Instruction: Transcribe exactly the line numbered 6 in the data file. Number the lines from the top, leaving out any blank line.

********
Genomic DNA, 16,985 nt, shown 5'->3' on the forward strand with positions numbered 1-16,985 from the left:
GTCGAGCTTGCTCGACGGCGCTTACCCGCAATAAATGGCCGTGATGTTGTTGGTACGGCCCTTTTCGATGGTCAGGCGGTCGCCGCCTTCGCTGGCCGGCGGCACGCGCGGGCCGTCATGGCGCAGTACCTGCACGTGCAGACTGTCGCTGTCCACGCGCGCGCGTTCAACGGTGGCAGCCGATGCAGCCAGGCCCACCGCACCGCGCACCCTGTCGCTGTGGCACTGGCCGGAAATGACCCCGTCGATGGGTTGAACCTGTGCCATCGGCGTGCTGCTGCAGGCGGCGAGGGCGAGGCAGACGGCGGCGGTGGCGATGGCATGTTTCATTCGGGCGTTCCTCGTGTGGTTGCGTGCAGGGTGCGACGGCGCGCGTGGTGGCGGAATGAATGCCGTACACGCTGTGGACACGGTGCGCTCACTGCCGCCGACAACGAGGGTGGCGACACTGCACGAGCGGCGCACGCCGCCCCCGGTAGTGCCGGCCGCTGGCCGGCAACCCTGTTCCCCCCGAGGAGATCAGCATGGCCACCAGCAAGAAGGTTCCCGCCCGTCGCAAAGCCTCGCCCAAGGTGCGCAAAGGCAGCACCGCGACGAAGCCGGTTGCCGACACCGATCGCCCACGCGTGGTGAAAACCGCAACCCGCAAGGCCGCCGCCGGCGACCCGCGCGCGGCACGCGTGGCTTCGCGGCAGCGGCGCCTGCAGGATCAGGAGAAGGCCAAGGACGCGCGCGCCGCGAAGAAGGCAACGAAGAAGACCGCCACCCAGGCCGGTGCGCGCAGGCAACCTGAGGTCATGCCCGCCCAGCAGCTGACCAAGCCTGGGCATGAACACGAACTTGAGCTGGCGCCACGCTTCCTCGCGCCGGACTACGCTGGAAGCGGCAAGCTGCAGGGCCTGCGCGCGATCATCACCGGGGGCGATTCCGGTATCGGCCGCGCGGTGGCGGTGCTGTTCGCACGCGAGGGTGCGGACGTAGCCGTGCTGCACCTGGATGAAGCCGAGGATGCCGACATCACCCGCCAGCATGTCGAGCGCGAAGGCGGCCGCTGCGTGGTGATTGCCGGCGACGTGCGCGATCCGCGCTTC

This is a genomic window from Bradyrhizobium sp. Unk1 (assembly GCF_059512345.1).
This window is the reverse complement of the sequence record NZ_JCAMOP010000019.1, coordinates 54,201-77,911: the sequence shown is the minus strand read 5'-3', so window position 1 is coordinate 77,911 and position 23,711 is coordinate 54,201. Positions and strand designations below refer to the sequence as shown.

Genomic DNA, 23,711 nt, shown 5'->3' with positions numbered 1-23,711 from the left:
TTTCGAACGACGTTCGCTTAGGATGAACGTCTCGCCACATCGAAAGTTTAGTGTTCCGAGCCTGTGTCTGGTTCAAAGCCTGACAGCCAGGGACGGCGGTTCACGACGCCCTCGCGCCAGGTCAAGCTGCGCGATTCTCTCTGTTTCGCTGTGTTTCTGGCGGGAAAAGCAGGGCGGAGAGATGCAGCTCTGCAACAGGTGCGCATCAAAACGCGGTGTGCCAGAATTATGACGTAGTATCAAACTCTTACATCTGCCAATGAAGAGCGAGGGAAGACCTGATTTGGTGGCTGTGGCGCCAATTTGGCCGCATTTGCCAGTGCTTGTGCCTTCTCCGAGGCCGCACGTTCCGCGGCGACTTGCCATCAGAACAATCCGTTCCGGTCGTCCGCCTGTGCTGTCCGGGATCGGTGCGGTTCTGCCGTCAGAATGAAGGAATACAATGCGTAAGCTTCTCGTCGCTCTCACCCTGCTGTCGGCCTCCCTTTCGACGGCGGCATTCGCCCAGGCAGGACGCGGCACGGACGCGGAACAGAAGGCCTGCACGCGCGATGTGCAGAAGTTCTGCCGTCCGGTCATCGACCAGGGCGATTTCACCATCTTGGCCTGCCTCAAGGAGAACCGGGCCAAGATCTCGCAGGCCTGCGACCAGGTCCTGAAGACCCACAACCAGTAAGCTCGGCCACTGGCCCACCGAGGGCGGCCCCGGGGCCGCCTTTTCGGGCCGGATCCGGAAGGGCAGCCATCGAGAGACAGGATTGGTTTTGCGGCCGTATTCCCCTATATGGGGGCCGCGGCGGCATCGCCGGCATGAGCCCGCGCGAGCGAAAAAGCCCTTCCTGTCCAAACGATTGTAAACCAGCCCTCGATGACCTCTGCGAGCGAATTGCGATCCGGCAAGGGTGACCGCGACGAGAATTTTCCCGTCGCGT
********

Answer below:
TTTCGAACGACGTTCGCTTAGGATGAACGTCTCGCCACATCGAAAGTTTAGTGTTCCGAGCCTGTGTCTGGTTCAAAGCCTGACAGCCAGGGACGGCGGTTCACGACGCCCTCGCGCCAGGTCAAGCTGCGCGATTCTCTCTGTTTCGCTGTGTTTCTGGCGGGAAAAGCAGGGCGGAGAGATGCAGCTCTGCAACAGGTGCGCATCAAAACGCGGTGTGCCAGAATTATGACGTAGTATCAAACTCTTACATCTGCCAATGAAGAGCGAGGGAAGACCTGATTTGGTGGCTGTGGCGCCAATTTGGCCGCATTTGCCAGTGCTTGTGCCTTCTCCGAGGCCGCACGTTCCGCGGCGACTTGCCATCAGAACAATCCGTTCCGGTCGTCCGCCTGTGCTGTCCGGGATCGGTGCGGTTCTGCCGTCAGAATGAAGGAATACAATGCGTAAGCTTCTCGTCGCTCTCACCCTGCTGTCGGCCTCCCTTTCGACGGCGGCATTCGCCCAGGCAGGACGCGGCACGGACGCGGAACAGAAGGCCTGCACGCGCGATGTGCAGAAGTTCTGCCGTCCGGTCATCGACCAGGGCGATTTCACCATCTTGGCCTGCCTCAAGGAGAACCGGGCCAAGATCTCGCAGGCCTGCGACCAGGTCCTGAAGACCCACAACCAGTAAGCTCGGCCACTGGCCCACCGAGGGCGGCCCCGGGGCCGCCTTTTCGGGCCGGATCCGGAAGGGCAGCCATCGAGAGACAGGATTGGTTTTGCGGCCGTATTCCCCTATATGGGGGCCGCGGCGGCATCGCCGGCATGAGCCCGCGCGAGCGAAAAAGCCCTTCCTGTCCAAACGATTGTAAACCAGCCCTCGATGACCTCTGCGAGCGAATTGCGATCCGGCAAGGGTGACCGCGACGAGAATTTTCCCGTCGCGT